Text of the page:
Lithuania. According to
CountryAAH, Parliament decided in April that more former
Soviet KGB employees would be banned from holding public
services. Previously, the prohibition on occupations was for
KGB officers, but the new law also included former
reservists. However, President Valdas Adamkus vetoed the
law, which included would have meant that the security
service's incumbent manager lost his job.
Signs from Moscow came in the summer that Russia may
place robotic weapons in Kaliningrad west of Lithuania in response
to US plans for robotic defenses in Poland and the Czech
Republic. The idea, voiced by First Deputy Prime Minister Sergei Ivanov, caused concern in L.A.
Otherwise, the security policy debate in Lithuania during the
year was mostly about energy security and the need to make
the country independent of Russian energy sources. Since the
large Lithuanian oil refinery Mažeikių naphtha in 2006 was
sold to Polish interests, Russian oil supplies were
abandoned. According to Russia, this was due to a technical
fault in the pipeline through Belarus, but in Lithuania the oil
shutdown was seen as a political decision due to Russian
interests not being allowed to buy Mažeikių.
The Lithuanian electricity grid is also connected to
Belarus and Russia, and Lithuania fears becoming dependent on
Russian electricity when the last reactor at the Ignalina
nuclear power plant will be closed in 2009 according to EU
safety requirements. The Government therefore emphasized
that Lithuania wishes to link the Lithuanian electricity grid with
the Swedish as soon as possible through a cable under the
Lithuania has long hoped for a link to Poland, but it has
been delayed due to disagreement between the countries.
Lithuania also plans to build a new modern nuclear reactor in Ignalina
in collaboration with Latvia, Estonia and Poland, but even
there the neighboring countries disagree and the project is
uncertain. Lithuania therefore appealed during the year for the
opportunity to renegotiate the agreement with the EU and
extend the life of the current reactor. This was rejected by
In its quest to reduce dependence on Russian energy,
Lithuania and four other countries in eastern Europe decided in
October to form a consortium to transport crude oil from the
Caspian Sea. In addition to Lithuania included Poland, Ukraine,
Georgia and Azerbaijan.
Vilnius, capital of Lithuania; 536,700 residents (2018). Situated at the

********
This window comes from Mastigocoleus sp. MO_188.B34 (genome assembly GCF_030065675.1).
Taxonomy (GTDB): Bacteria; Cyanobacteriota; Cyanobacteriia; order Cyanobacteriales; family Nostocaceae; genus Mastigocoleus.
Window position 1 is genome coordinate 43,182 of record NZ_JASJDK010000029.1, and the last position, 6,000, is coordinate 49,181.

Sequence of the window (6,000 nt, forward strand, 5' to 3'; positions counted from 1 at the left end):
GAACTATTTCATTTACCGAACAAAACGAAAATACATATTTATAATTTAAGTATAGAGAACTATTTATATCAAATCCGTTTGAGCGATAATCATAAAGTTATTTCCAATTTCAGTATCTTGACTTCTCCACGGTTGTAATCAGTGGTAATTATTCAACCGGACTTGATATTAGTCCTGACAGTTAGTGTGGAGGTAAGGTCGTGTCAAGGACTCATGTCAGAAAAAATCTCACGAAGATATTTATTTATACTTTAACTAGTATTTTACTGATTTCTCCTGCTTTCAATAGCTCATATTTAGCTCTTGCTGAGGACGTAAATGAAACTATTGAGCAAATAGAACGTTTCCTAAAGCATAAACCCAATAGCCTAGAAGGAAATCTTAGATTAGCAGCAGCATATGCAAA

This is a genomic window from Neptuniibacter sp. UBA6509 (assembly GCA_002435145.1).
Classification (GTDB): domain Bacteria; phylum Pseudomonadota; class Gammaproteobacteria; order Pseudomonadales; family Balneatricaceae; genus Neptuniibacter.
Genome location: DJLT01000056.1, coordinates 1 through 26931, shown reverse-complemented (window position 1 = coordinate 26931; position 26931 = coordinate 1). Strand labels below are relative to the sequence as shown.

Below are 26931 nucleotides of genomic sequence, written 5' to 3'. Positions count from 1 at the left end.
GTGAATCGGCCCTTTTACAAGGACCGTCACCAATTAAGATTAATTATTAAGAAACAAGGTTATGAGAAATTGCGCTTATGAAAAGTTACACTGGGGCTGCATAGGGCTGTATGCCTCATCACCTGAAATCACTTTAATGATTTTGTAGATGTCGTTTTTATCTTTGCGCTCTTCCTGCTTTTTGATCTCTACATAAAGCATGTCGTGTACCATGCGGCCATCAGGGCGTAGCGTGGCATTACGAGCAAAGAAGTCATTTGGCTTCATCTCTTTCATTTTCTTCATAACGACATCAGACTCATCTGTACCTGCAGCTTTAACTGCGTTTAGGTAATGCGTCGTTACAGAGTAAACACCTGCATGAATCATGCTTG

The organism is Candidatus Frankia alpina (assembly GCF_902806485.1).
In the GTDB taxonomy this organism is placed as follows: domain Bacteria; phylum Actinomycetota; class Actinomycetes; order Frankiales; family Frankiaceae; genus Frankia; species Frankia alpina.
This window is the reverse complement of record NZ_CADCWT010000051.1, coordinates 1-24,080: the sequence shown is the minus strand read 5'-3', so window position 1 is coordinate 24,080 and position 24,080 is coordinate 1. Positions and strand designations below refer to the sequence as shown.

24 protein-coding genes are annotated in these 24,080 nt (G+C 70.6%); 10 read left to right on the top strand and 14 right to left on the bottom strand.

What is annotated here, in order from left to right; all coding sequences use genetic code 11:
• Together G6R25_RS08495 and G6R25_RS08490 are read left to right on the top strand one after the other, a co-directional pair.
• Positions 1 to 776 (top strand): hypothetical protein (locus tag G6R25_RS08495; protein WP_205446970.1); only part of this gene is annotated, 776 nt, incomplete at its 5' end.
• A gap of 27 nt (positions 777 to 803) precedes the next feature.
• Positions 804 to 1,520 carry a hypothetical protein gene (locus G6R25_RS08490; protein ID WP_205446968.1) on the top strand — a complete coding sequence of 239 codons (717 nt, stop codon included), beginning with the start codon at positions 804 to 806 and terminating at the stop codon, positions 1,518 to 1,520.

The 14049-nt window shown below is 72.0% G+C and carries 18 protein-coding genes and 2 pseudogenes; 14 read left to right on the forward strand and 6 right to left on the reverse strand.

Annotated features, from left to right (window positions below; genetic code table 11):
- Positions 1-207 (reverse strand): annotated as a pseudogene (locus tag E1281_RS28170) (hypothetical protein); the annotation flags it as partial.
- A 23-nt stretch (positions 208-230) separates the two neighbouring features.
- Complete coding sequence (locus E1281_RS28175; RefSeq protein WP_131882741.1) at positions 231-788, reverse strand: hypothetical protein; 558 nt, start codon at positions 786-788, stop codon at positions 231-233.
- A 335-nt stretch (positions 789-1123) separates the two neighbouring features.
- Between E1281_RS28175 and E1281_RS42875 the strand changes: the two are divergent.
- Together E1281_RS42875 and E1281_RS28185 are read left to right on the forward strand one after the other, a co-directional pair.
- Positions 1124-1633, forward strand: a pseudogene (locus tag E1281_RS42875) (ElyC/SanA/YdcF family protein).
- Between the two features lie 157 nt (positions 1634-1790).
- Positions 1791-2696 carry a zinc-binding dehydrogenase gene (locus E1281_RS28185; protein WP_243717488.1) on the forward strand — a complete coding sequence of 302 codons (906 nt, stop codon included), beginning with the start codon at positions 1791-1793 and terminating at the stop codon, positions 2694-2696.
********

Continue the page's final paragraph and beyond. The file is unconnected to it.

confluence of the rivers Naria and Vilnija in the south-east of the country,
Vilnius is the administrative, cultural and economic center of Lithuania.
Despite its peripheral location, good road, rail and aviation connections
contribute to making the city the country's most important hub for domestic and
international transport. Education and research, with universities (founded in
1579) and several other colleges, contribute to Vilnius' dominance in
Lithuania's social life. The business sector is diversified, with an industry
mainly built up during the Soviet period for the manufacture of machinery
equipment, electrical engineering products, textiles and clothing, consumer
goods and food. The city is also the archbishop's seat.
Architecture and cityscape
Vilnius's city plan has been determined by yesterday's and today's ideas of
adaptation to the geographical location and the surrounding nature. Since the
construction of the city's defensive walls was completed in 1522, the town plan
for a long time was given an irregular radial and ring shape. The Old City,
UNESCO classified as a World Heritage site, houses many significant buildings
from different eras but is particularly rich in Baroque works. Among these,
Peter and Paul Church with their more than 2,000 figure sculptures occupy a
special position. One of the foremost works of classicism in Vilnius is the
former Cathedral of St. Stanislaus. The center, which was erected during the
19th century and early 1900s, has a regular but fairly free composition, with
most buildings exhibiting a style shaped by 1880s historicism and 1900s various
variations on rationalism. Around the center, The old city and the former
suburbs have been incorporated into new large areas from the mid-20th century.
There are 238 culturally marked architectural and 8 urban monuments in Vilnius.